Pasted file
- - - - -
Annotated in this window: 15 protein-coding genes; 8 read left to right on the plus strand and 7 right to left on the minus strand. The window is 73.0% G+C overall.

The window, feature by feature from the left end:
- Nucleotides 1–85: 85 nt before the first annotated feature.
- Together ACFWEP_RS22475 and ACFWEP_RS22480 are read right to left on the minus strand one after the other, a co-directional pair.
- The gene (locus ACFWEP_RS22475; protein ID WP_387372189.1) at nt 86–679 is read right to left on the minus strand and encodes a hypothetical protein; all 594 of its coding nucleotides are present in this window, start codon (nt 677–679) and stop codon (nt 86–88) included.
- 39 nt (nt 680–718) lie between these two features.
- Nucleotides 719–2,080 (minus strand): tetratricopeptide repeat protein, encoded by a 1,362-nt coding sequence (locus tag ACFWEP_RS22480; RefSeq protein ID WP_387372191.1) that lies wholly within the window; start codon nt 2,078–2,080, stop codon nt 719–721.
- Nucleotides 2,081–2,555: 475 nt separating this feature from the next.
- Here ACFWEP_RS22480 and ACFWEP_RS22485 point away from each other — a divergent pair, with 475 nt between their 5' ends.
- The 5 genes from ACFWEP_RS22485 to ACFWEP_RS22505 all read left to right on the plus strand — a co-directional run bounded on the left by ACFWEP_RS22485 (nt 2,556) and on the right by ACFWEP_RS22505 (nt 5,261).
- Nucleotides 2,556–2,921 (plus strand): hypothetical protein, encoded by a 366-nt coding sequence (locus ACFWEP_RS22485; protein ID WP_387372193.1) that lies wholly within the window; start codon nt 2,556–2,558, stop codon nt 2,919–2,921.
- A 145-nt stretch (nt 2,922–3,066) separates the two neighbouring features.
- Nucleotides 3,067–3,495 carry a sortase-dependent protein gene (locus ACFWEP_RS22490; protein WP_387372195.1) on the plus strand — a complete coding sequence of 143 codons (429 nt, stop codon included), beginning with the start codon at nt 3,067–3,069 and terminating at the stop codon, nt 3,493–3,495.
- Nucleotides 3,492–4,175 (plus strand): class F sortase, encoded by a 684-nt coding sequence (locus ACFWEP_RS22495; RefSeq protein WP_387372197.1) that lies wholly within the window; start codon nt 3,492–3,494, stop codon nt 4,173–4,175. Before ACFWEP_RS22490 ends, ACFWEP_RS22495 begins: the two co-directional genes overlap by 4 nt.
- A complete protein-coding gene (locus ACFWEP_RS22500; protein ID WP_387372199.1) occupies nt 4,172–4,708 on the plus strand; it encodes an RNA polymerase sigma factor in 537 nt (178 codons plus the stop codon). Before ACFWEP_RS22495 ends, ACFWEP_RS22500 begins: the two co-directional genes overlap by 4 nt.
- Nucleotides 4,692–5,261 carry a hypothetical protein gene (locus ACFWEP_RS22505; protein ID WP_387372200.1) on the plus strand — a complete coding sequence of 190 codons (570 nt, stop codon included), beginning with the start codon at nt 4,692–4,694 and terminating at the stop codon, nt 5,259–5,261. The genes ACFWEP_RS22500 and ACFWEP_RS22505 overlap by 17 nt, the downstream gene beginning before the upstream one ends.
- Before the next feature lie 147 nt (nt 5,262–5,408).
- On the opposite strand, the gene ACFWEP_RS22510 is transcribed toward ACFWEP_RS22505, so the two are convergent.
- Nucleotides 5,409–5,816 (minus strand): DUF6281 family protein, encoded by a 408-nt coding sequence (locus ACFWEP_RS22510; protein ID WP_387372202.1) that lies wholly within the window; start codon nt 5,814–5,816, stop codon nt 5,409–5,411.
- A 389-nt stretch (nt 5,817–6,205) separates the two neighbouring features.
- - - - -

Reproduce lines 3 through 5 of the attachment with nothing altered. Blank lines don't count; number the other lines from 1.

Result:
- Nucleotides 1–85: 85 nt before the first annotated feature.
- Together ACFWEP_RS22475 and ACFWEP_RS22480 are read right to left on the minus strand one after the other, a co-directional pair.
- The gene (locus ACFWEP_RS22475; protein ID WP_387372189.1) at nt 86–679 is read right to left on the minus strand and encodes a hypothetical protein; all 594 of its coding nucleotides are present in this window, start codon (nt 677–679) and stop codon (nt 86–88) included.